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Individuals will develop the skills to express themselves effectively and listen accurately to others.
Gain skills in assertive communication of ideas, beliefs, feeling, and emotions.
I. REVIEW INFORMATION TO BE PRESENTED:
A. Assertive communication, as opposed to aggressive communication, promotes clear understanding of feelings and expectations and encourages a productive continuation of theconversation.
II. NEW INFORMATION TO BE PRESENTED:
A. Assertive communication skills are very useful in dealing with all kinds of situations.
B. Assertive communication involves calm expression of personal feelings and nonjudgmental acknowledgment of the feelings of others.
C. The ability to express oneself assertively gives one the power to determine the direction of his/her own life.
III. POSSIBLE LEARNING ACTIVITIES:
A. (Review) Read a list of several statements to the class and ask students to identify whether they feel a positive or a negative response. For example: "I am sorry that your homework didn't get done -- you will have to finish it now." and "What in the world is wrong with you, anyway, that younever get your homework done?" Discuss how the same message, worded differently, takes on different meanings.
B. Teach the use of "I Messages" following the formula "I feel (emotion) when (event) happens." Explain how communication improves when we state our feelings rather than make accusations. For example, instead of saying, "you 're a slob. You never clean up your messes. You leave food all over the counter and never do the dishes.", say, "When I come home from work, I am tired. I want to start dinner, but if feel so frustrated when the kitchen isn't in order. I want to start my job, but I feel angry if I have to clean first." Provide scenarios in which two students can exchange comments first using poor communication and then using "I messages."
Examples of scenarios:
1.) Boyfriend is irritated because girlfriend is often late for dates.
2.) One friend feels the other is taking their friendship for granted because she is dropped whenever a boy asks for a date.
3.) Two sisters are angry that clothes are borrowed and not returned or returned in poor condition.
C. Have students develop a list of "dreaded" confrontational situations, such as: breaking up with a boyfriend, confronting a friend about lying, confronting a teacher about unfair treatment. Role play using "I Messages" and have students offer suggestions for clearer methods of dealing with each problem.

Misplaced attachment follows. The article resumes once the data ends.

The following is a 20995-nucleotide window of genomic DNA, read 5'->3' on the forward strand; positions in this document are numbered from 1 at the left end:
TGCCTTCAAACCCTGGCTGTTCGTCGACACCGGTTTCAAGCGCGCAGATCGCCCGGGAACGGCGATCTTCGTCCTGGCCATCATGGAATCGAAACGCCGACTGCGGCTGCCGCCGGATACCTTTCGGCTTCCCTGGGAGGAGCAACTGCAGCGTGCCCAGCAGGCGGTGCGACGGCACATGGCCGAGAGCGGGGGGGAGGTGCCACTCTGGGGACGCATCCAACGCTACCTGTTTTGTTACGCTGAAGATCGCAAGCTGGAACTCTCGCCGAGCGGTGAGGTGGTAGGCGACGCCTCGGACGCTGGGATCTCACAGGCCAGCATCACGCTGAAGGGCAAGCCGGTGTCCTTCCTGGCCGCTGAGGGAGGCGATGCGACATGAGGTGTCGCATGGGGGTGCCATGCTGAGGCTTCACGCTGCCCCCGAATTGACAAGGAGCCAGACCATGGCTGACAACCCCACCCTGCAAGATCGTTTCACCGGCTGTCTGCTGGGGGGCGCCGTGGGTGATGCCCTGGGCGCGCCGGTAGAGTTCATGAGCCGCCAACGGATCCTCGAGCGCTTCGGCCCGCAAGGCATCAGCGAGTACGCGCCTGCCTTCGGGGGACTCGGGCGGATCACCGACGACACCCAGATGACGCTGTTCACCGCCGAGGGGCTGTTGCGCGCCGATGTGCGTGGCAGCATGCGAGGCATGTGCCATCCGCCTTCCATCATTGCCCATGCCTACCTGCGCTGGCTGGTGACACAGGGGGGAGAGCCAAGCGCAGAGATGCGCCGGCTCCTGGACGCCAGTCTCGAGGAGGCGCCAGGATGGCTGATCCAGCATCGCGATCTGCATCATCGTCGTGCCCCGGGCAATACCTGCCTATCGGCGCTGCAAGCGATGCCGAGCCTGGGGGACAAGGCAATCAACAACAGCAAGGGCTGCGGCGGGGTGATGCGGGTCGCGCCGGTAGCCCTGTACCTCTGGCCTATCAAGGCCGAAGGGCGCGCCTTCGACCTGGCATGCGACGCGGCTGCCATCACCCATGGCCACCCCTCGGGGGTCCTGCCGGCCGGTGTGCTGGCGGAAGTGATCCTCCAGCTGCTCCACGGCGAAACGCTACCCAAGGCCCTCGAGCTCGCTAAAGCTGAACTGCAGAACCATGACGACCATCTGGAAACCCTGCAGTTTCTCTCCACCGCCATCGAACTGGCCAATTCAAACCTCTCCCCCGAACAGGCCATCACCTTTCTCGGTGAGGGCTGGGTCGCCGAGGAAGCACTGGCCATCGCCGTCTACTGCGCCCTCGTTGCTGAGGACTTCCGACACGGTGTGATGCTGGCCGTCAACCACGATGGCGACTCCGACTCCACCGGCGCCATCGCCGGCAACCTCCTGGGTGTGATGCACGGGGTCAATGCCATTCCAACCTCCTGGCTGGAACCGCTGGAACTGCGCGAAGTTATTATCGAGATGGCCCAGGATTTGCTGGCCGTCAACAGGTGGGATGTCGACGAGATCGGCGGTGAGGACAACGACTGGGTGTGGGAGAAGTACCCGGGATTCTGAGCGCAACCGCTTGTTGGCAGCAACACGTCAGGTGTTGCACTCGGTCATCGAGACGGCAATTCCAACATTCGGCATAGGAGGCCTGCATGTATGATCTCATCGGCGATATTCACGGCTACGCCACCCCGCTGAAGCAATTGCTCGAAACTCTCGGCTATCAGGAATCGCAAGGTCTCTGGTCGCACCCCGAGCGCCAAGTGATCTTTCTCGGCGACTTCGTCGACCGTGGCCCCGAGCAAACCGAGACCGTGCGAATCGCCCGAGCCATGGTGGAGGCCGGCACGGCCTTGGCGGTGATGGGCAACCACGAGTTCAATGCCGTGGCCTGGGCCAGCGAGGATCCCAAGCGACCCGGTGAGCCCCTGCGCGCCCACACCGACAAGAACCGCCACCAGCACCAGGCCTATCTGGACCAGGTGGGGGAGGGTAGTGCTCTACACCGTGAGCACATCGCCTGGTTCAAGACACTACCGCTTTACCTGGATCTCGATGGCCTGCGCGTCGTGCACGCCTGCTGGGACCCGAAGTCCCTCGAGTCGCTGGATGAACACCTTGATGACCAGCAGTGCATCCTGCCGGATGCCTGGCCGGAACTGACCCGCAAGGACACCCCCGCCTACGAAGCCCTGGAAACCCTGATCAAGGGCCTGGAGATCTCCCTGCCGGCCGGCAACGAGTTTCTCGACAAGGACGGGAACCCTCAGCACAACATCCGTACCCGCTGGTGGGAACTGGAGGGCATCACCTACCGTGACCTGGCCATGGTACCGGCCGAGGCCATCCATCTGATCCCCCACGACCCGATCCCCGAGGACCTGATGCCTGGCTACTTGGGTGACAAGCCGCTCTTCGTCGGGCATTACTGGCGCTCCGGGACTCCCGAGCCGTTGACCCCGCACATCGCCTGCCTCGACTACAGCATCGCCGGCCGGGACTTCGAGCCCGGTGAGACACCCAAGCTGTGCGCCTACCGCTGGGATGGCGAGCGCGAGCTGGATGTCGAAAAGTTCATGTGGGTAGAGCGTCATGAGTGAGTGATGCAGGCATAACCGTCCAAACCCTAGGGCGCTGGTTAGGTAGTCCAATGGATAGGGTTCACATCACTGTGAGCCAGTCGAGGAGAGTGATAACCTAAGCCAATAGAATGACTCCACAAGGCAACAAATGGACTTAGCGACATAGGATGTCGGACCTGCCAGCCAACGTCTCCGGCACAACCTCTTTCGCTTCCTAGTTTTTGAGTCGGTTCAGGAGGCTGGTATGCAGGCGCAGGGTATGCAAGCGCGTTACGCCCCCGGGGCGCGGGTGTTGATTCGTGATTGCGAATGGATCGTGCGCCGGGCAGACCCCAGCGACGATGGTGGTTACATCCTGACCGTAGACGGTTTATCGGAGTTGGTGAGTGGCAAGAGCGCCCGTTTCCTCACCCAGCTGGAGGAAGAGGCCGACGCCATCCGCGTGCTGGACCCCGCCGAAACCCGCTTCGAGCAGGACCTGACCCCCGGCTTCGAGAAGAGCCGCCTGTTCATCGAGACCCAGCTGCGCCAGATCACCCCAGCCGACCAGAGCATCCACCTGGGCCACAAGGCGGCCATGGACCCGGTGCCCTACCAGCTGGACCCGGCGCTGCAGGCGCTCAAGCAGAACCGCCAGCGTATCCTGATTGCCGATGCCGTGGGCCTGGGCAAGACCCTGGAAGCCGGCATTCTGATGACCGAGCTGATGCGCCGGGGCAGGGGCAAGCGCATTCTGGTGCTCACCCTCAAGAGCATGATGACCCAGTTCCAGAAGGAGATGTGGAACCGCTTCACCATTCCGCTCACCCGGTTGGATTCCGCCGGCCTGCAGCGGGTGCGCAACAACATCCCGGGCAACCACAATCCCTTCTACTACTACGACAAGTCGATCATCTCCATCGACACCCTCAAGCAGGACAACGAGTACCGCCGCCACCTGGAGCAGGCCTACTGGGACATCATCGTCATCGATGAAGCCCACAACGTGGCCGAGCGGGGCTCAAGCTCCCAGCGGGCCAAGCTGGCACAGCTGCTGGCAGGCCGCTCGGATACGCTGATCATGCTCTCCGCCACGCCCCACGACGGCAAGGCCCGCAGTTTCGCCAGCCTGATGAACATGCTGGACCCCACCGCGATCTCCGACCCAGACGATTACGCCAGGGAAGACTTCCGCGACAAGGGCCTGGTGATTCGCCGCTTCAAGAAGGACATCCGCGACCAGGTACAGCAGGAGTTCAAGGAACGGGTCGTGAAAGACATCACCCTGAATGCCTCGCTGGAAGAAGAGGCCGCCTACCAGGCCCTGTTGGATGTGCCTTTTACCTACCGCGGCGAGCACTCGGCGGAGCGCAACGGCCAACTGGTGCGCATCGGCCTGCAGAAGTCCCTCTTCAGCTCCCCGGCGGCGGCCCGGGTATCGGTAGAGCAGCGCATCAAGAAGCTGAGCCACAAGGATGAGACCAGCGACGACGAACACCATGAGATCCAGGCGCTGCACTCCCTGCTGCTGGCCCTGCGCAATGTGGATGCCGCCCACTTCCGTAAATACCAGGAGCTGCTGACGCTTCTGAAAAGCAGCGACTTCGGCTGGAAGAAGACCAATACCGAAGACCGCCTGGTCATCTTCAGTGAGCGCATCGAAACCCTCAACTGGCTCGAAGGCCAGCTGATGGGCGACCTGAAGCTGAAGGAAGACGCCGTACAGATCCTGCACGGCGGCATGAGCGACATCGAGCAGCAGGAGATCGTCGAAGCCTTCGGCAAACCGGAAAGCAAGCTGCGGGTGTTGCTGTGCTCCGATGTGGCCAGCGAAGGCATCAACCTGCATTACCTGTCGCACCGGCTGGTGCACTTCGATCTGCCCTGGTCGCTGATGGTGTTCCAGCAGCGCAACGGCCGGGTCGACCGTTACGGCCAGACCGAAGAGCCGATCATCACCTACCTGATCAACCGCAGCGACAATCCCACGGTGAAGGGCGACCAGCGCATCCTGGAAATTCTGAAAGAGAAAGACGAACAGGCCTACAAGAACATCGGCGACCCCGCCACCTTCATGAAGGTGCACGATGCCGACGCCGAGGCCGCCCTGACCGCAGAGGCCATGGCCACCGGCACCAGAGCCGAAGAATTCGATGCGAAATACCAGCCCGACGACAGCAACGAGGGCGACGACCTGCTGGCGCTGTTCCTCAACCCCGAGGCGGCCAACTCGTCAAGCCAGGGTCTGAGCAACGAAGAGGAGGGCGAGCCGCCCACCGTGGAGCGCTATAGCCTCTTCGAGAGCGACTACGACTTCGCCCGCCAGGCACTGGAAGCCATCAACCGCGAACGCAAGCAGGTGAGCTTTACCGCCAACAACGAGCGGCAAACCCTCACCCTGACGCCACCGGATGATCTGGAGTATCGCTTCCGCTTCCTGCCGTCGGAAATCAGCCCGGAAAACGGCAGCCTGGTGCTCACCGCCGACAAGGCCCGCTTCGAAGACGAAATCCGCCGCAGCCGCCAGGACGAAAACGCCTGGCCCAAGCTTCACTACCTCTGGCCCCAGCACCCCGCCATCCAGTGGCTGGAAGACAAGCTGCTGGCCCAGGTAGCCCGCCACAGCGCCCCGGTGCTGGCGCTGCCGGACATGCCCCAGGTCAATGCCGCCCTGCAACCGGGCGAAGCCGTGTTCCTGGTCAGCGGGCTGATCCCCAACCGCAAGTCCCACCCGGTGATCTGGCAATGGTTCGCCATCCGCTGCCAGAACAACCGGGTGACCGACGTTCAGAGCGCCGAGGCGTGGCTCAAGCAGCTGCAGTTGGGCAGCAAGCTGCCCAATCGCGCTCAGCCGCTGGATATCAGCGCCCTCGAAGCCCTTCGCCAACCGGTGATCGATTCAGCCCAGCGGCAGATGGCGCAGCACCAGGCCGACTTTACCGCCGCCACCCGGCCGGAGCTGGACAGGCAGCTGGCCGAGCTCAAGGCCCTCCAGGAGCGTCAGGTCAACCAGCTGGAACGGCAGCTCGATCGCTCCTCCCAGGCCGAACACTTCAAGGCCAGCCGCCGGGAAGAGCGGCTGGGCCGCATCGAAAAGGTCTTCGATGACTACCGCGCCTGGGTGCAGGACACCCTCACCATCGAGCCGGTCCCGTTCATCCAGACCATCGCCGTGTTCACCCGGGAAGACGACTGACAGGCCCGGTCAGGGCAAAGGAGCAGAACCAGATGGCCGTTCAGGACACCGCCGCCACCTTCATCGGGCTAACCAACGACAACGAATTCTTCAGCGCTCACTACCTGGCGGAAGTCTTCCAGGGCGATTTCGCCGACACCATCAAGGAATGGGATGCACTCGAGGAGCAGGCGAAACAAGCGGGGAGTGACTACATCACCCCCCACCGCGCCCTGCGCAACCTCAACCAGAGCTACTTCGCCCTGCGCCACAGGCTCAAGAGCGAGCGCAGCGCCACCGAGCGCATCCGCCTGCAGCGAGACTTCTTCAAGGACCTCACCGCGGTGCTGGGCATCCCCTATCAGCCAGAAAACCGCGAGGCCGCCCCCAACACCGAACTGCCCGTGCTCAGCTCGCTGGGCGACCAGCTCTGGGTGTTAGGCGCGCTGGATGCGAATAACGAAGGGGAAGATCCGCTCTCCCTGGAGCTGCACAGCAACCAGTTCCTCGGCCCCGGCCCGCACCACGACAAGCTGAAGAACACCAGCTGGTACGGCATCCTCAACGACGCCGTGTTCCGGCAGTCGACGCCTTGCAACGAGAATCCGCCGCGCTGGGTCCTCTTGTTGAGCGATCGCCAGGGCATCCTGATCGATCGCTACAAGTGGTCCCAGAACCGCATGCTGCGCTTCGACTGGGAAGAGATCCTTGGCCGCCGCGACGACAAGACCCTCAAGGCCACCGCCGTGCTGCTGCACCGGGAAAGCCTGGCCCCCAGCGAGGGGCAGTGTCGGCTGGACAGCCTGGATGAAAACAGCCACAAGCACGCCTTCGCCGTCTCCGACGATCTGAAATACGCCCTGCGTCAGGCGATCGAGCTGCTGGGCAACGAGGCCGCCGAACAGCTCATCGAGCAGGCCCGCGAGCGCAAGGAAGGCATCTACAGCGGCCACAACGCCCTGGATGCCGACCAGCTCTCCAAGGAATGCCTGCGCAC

D. Teach reflective listening skills. Using some of the previous scenarios, have students respond to the "I Messages" with reflective listening. Discuss how the situation and outcome are affected.
E. Remind students that feelings are not right or wrong. Different people feel differently about various topics. Practice discussing controversial issues in pairs, having students role play communication skills that value the feelings of others while still stating personal feelings on the topic.
F. Set up panel discussions involving two people with opposing opinions and two negotiators. Role play good communication skills on various topics until the feelings of both parties are known, then have negotiators lead a compromise. Allow students to evaluate and suggest other possible solutions.
G. Brainstorm for common lines used by teenagers to influence peers, such as: Everybody else is doing it. It won't hurt anybody. If you love me, you will. Brainstorm for assertive responses to each line using "I Messages." Emphasize the skill of expressing personal feelings clearly without hurting the feelings of others. Practice responding in this manner in pairs.
H. Work in pairs to practice giving sincere compliments and receiving compliments graciously. Discuss the value of this skill.